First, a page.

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Volume takes brief look at a long history

Update: October, 07/2007 - 00:00

Volume takes brief look at a long history

Perennial favourite: First published in 1976, Nguyen Khac Vien’s Viet Nam: A Long History is now in its 7th edition.
Viet Nam: A Long History (7th ed) by Nguyen Khac Vien, annotated with new indices, is available for VND270,000 from The Gioi Publishers, 46 Tran Hung Dao St.


by Elizabeth Mc Lean

This book has just been published for the seventh time in 30 years, and it’s not difficult to see the reason for its acclaim. It is authoritative and comprehensive, but not heavy or ponderous – the narrative flows easily and interestingly. The 7th edition is 200 pages longer than the 6th edition, which came out in 2004, and contains a lot of new material.

The book’s author was a paediatrician, an advocate of Vietnamese independence in France in the 1950’s-1960’s, and a literary man par excellence. After his return to Ha Noi he authored many books in Vietnamese and French on literature, history, language and politics, worked as an editor and a translator, and received several state and literary awards. His account of Viet Nam’s growth into modern nationhood was originally written in French and first published in Viet Nam in 1976.

The book takes us back to the Stone Age and the Bronze Age, and through a thousand years of Chinese hegemony in what is now northern Viet Nam, and then through the various indigenous dynasties, from the time of independence in the 10th century to the hasty retreat of US soldiers from Sai Gon in April of 1975. Much attention is given to the birth of the nationalist movement and its successful resistance against French and American occupiers under the leadership of Ho Chi Minh. But it is not simply a political history, although the power struggles of the monarchs and the colonisers are given their due. It is also a sociological study and a cultural treatise, analysing the impact of Confucianism and Buddhism on the development of the Vietnamese consciousness, and tracing the birth and growth of national literature and theatre, music and handicrafts.

In 1993, at the age of 80, the author added a final chapter, briefly evaluating the then still-young accomplishments of the policy of doi moi (renewal) introduced at the 6th Congress of the Communist Party of Viet Nam in July of 1986. He voiced his fears regarding the possible exacerbation of social problems and ecological disasters, which could result from runaway capitalism. In a political setting which continued to proclaim its allegiance to Marxism-Leninism even while promoting free enterprise, he wondered, what socio-political structures would be compatible with an expanding market economy controlled by the state, he wondered? These questions are as valid today as they were then. To provide a partial answer and update the story, the new edition includes appendices with excerpts from the recent Congresses of the Communist Party of Viet Nam, which include general goals for the country for the years 2006-2010.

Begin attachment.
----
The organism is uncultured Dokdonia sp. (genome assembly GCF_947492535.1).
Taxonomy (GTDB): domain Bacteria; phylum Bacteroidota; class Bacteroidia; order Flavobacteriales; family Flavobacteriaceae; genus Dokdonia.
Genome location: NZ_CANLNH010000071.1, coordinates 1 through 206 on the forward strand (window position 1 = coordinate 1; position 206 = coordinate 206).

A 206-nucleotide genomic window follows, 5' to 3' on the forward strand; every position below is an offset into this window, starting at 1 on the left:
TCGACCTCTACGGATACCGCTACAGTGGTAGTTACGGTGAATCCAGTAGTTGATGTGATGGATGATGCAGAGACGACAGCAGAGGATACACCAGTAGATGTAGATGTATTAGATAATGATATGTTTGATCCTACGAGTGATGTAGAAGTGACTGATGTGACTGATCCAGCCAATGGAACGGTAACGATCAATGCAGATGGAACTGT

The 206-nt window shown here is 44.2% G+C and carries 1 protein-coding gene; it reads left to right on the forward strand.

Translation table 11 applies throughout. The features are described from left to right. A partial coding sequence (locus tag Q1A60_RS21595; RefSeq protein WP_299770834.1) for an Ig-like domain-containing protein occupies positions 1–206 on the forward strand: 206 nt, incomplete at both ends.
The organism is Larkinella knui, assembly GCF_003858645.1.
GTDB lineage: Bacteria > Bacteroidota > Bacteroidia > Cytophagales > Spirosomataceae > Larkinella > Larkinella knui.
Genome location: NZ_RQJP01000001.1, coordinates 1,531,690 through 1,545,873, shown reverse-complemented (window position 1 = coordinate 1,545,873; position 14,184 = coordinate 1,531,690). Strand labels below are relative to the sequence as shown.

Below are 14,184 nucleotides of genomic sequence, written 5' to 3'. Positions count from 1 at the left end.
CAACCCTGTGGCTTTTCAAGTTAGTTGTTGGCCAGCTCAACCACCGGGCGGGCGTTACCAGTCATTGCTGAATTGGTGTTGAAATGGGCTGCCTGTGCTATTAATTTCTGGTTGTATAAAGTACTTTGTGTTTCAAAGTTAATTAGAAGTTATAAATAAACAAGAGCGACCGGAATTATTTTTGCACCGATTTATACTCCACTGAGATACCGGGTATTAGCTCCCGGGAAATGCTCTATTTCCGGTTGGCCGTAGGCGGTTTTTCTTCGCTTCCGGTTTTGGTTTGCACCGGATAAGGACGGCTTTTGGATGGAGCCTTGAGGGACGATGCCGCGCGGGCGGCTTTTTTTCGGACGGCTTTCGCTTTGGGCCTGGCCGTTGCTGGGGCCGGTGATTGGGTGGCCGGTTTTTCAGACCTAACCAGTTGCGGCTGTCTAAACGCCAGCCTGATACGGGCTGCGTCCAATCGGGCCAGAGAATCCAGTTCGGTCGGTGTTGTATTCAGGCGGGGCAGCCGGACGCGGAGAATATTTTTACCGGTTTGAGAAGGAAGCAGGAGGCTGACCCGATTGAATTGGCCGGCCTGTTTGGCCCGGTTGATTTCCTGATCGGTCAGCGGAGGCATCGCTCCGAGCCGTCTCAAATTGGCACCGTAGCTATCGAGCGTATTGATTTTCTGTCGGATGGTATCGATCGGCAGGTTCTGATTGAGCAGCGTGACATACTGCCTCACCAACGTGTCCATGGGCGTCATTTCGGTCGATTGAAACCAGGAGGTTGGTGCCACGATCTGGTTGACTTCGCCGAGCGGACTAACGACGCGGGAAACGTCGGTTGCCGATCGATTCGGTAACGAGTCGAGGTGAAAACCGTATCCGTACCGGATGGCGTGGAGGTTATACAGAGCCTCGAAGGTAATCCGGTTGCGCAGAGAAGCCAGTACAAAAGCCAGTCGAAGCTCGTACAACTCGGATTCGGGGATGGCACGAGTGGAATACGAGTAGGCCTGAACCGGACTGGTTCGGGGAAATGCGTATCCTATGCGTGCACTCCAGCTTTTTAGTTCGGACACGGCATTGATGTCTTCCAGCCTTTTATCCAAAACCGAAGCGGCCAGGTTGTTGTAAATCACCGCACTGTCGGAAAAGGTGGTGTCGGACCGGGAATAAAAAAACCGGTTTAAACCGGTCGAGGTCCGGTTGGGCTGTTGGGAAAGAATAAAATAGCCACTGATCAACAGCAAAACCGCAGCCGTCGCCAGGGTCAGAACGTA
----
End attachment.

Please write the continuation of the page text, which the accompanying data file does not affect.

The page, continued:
The usefulness of this volume lies in its architecture, which repeats the history of Viet Nam in three different ways. First, there is the standard narrative, mentioned above, tracing the development of Viet Nam chronologically from the Palaeolithic and Neolithic times to the present. But on page 390, begins "The Brief Timeline of Vietnamese History," which takes up 150 pages and gives a listing, year by year, of crucial events which impacted Viet Nam over the centuries. We learn, for example, that in the year 1651, Viet Nam both overthrew the Chinese Ming Dynasty and received a visit from Dutch trade missionaries based in Indonesia who negotiated a peace and trade treaty.

Unfortunately, some entries are not adequately developed. For example, the entry for the year 1653 states: "In March, a large parade is held in An Cuu (Hue)." What was the reason for it? What was the significance and the outcome of the parade?

A one-sentence explanation would have been helpful. The longest entries cover the years of the American War. The entry for 1972, for example, gives a week-by-week summary of events on the battlefield and at the negotiating table.

Finally, the Index, which gives a list of proper names in alphabetical order, also provides summaries of the lives of the various notables mentioned in the history explaining their contributions to the development of Viet Nam, thus retelling the long story one more time. The colourful foldout map at the end of the book is helpful, but the attractively designed hard cover is unnecessarily weighty and makes the volume too heavy to carry around or travel with.

This book is a solid reference text for anyone interested in the history of Viet Nam, from high-school students to history buffs, from journalists to visiting tourists eager to learn. It was written by a cultured Vietnamese patriot who cherished his country and tried to understand its historical development. Contemporary historians may question his appraisal of, let’s say, the Nguyen Dynasty (1802-1945), which made a significant contribution to the development of Viet Nam’s agriculture and irrigation system but also, some say, paved the way for the arrival of French colonizers. The discussion continues, but meanwhile, this ample volume remains a very readable overview of the history of Viet Nam from pre-historic times to beginning of the 21st century. — VNS

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